Interestingly, there were claims in the press that Margaret was bullied by the Yes campaign. ‘She’s entitled to her opinion’ they said. The crucial point here is that Margaret, a public figure, chose to express her opinion through a letter to a newspaper and radio interviews. The government wanted a public debate so the public has a right to reply. That’s the way these things work.
5. Not a fair go
The gay community have suffered at the hands of conniving, hypocritical, politicians. Australians bared witness to a minority denied that most basic Aussie right – a fair go. They used their votes to right that wrong.
6. The character of the campaigns
The Yes campaign was creative, positive, energetic and witty.
The No campaign, by contrast, was negative, doom laden and sometimes absurd. At the launch Tony Abbott was up to his old tricks. Muddying the waters. A No vote will stop political correctness in its tracks. Public reaction? Well, not much actually. Tony has become white noise.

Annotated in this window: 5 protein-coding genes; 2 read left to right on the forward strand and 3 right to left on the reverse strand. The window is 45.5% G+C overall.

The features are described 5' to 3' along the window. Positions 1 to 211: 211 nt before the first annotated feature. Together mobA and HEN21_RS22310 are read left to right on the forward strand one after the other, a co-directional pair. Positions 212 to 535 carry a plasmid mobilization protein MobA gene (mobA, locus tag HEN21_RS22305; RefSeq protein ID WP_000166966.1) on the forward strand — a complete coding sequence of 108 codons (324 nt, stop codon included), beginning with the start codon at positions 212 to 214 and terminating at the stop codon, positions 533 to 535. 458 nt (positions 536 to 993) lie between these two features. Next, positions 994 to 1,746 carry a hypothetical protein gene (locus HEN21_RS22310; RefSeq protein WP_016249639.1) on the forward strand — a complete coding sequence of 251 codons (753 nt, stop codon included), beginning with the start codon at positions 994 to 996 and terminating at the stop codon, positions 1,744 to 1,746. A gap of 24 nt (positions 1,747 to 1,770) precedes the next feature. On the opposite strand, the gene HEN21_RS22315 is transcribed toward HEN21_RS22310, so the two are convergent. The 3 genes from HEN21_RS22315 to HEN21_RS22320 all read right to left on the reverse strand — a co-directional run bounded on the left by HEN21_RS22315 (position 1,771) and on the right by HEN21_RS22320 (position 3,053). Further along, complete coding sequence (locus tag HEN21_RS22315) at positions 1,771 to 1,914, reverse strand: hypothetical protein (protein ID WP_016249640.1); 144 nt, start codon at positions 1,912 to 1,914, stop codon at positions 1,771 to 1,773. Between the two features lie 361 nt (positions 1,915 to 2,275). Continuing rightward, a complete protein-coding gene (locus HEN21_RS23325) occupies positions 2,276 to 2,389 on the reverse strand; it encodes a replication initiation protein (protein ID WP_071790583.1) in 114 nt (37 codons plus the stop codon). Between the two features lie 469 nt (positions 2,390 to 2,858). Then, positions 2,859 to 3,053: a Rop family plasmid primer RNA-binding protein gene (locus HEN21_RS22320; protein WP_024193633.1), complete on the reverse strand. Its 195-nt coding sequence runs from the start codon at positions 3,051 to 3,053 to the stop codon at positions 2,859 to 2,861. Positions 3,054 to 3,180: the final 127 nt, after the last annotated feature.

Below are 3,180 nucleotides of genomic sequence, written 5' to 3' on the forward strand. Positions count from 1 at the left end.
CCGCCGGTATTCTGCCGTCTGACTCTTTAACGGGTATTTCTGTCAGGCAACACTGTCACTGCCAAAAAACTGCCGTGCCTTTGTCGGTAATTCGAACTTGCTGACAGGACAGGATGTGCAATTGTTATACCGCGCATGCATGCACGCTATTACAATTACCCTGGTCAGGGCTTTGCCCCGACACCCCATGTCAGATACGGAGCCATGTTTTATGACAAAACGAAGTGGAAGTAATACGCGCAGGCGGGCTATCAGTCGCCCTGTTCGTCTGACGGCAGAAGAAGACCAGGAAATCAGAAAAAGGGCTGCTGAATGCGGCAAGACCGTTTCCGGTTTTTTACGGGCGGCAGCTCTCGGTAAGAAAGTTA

7. Non-celebrity power
Engaging, articulate campaigners emerged who’s power lay, with the greatest respect, in their ordinariness. Good people you’d happiliy chat with at the pub. Prepared to put themselves out there for the cause. My old work buddy Nathan and his dad, Geoff, for example. Geoff confronted PM Tony Abbott on the ABC’s Q&A program. Describing his personal journey from intolerance to acceptance of his gay son. Concluding with the question: ‘I overcame my prejudices Mr Abbott. When will you?’ Abbott, paused, gave his customary I’m looking into the middle distance to convey sincerity look, then dodged the question. It didn’t matter. Geoff had skillfully skewered him before he even opened his mouth.